Thankfully, you still get the handy vertical sun slider for brightening or darkening an image quickly after AE/AF is locked. However, tapping somewhere else in the camera viewfinder no longer resets your manual exposure adjustment back to zero like in iOS 13 and earlier.

You get the best of both worlds — locking the exposure value separately from the focus for an entire Camera session via the new ECV value, plus the ability to adjust exposure for a specific shot with the sun slider, like before, without changing your global ECV value.

ECV feature device compatibility

The ECV feature supports the following iPhone models:

  • iPhone 11 Pro Max
  • iPhone 11 Pro
  • iPhone 11
  • iPhone SE (2nd generation)
  • iPhone XS Max
  • iPhone XS
  • iPhone XR

Older devices don’t support this handy photography feature.

How to lock iPhone camera focus and exposure separately

Follow these steps to lock focus and exposure separately in iOS 14’s Camera on iPhone.

  1. Open the Camera app on your iPhone with iOS 14.0 or later.
  2. Swipe up or hit the chevron icon to reveal hidden controls.
  3. Tap the “+/-” button to access the new ECV control.
  4. Drag the horizontal ECV slider to change shutter speed and f-stop from –2 to +2.

Dragging the horizontal slider towards –2 o the left makes the image darker. Conversely, dragging the slider towards +2 on the righthand side makes everything brighter. To reset your ECV adjustment, bring the slider back to zero to deactivate the adjustment.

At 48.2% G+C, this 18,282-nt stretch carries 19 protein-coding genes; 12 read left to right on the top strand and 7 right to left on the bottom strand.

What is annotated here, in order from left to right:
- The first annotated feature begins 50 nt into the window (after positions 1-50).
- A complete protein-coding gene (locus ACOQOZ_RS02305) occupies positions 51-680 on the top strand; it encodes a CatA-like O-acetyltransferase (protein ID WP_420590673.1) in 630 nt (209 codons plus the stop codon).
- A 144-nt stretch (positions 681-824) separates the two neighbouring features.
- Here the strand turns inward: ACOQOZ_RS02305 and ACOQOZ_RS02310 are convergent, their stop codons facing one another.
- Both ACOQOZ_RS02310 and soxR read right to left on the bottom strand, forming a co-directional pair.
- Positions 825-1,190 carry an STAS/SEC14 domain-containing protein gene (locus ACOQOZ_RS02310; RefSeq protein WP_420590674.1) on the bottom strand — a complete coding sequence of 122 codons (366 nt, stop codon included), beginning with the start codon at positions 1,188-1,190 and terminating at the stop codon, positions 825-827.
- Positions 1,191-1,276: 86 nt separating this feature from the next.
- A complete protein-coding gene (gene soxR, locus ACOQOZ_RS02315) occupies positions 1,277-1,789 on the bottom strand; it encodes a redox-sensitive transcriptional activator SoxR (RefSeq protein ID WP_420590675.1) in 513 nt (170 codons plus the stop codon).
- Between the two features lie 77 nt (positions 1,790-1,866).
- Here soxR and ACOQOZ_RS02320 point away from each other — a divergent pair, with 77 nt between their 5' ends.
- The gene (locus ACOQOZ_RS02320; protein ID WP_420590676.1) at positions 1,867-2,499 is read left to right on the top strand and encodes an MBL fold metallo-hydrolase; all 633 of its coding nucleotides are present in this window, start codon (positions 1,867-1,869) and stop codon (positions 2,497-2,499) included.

You even get a tiny live histogram when interacting with this control — tap it to reveal or hide the ECV slider when in use. Red bars in the histogram’s left side denote underexposed areas while red bars on the right indicate overexposed areas. This can be pretty useful if you’d like to prevent losing image data to areas that are too dark or too bright.

As mentioned, you’re able to refine exposure levels for a specific shot past your current global ECV value by playing with the vertical sun slider, as shown on the GIFY animation below.

The iPhone camera keeps adjusting exposure even while you’re interacting with the ECV slider, and that’s by design. To prevent that from happening, just lock both ECV and EV values by tapping and holding a desired area of the viewfinder until you see “AE/AF Lock”.

Saving ECV setting across Camera sessions